For those interested in the background of the current recession the Federal Reserve Bank of Dallas 2011 report makes interesting reading and reveals that 52 percent of all the assets held by the entire banking industry have now become aggregated into the hands of just five companies. The top 10 banks now account for 61 percent of commercial banking assets, substantially more than the 26 percent of only 20 years ago and the top 10 institutions possess wealth that equates to roughly half of America’s annual gross domestic product.
It explains how the housing bust and recession disabled the financial system. "...Struggling banks could not lend, slowing economic activity. Massive layoffs followed, pinching household and business spending, which depressed stock prices and home values, further reducing lending. These troubles brought more layoffs, further reducing spending. Overall economic activity bogged down.The chain reaction that started in December 2007 became the longest recession in the post-World War II era"
"Greed led innovative legal minds to push the boundaries of financial integrity...All booms end up busts. Then comes the sad refrain of regret: How could we have been so foolish?" the report reads "...For capitalist economies to thrive, weak companies must go out of business. The reasons for failure vary from outdated products, excess industry capacity, mismanagement and simple bad luck. The demise of existing firms helps the economy by freeing up resources for new enterprises, leaving healthier survivors in place."
The term Too Big To Fail disguised the fact that commercial banks holding roughly one-third of the assets in the banking system did essentially fail, surviving only with extraordinary government assistance. "In essence, dealing with TBTF financial institutions necessitates quasi-nationalization of a private company, a process antithetical to a capitalist system... The rationale for providing public funds to TBTF banks was preserving the financial system and staving off an even worse recession. The episode had its downside because most Americans came away from the financial crisis believing that economic policy favors the big and well connected. They saw a topsy-turvy world that rewarded many of the largest financial institutions, banks and nonbanks alike, that lost risky bets and drove the economy into a ditch. These events left a residue of distrust for the government, the banking system, the Fed and capitalism itself..."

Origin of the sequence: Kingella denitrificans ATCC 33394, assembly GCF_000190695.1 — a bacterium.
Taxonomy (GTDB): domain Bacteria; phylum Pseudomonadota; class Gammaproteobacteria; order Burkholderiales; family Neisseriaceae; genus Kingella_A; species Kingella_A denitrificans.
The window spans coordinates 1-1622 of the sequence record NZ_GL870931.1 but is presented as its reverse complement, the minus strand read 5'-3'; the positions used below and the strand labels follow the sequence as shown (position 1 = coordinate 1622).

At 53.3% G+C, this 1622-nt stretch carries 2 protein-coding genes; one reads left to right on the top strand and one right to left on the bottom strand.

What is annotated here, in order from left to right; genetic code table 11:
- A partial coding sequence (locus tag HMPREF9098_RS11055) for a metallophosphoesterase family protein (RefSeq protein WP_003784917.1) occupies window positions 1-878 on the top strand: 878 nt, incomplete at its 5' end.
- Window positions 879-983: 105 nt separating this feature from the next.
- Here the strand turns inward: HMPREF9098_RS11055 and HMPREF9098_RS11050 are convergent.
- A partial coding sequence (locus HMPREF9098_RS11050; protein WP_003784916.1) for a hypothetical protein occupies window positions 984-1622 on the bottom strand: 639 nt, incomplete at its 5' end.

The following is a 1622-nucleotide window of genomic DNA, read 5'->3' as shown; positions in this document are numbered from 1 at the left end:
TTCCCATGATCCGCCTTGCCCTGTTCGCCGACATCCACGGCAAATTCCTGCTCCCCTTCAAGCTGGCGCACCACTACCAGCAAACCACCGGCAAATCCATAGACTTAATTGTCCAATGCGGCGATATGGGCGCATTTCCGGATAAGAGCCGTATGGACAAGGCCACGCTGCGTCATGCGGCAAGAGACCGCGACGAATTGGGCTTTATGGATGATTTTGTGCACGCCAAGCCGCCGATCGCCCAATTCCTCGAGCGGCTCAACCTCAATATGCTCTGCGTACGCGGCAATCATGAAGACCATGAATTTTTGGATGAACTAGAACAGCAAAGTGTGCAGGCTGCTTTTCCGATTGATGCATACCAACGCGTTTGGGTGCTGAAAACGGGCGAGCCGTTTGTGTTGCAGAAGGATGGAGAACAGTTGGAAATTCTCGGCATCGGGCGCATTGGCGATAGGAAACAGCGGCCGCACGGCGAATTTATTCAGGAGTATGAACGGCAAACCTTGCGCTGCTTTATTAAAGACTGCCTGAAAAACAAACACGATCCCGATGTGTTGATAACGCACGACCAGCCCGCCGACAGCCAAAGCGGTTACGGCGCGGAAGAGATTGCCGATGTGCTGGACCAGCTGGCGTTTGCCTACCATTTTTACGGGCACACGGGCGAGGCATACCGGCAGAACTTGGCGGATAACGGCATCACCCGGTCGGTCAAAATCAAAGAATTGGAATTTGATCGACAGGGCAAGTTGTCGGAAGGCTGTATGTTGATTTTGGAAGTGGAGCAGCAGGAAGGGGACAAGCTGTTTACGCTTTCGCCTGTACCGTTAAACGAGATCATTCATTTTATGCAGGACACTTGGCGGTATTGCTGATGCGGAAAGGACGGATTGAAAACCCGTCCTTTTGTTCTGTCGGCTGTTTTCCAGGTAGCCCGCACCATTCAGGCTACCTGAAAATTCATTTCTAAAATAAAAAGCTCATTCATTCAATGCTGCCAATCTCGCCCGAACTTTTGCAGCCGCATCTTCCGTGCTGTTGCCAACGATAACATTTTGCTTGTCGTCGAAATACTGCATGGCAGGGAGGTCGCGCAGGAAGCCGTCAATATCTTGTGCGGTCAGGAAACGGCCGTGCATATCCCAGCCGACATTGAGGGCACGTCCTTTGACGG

The Dallas Fed details how it views the idea of "Too Big To Fail" as a severe "perversion of capitalism."
"Here are some ways TBTF has violated basic tenets of a capitalist system:
Capitalism requires the freedom to succeed and the freedom to fail. Hard work and good decisions should be rewarded. Perhaps more important, bad decisions should lead to failure—openly and publicly. Economist Allan Meltzer put it this way: “Capitalism without failure is like religion without sin.”
Capitalism requires government to enforce the rule of law. This requires maintaining a level playing field. The privatization of profits and socialization of losses is completely unacceptable. TBTF undermines equal treatment, reinforcing the perception of a system tilted in favor of the rich and powerful.
Capitalism requires businesses and individuals be held accountable for the consequences of their actions. Accountability is a key ingredient for maintaining public faith in the economic system. The perception—and the reality—is that virtually nobody has been punished or held accountable for their roles in the financial crisis.
The idea that some institutions are TBTF inexorably erodes the foundations of our market-based system of capitalism"
Dallas Fed president Richard Fisher argues, the risk of a “Too Big To Fail” institution collapsing, which gave lawmakers the impetus for unprecedented financial bailouts in 2008, obstructs capitalism itself. Fisher warns that “megabanks” have become so powerful that they threaten the Fed’s ability to conduct monetary policy. “Perhaps the most damaging effect of propagating [too big to fail] is the erosion of faith in American capitalism,” he explains “Diverse groups ranging from the Occupy Wall Street movement to the Tea Party argue that government-assisted bailouts of reckless financial institutions are sociologically and politically offensive. From an economic perspective, these bailouts are certainly harmful to the efficient workings of the market.”
The full report.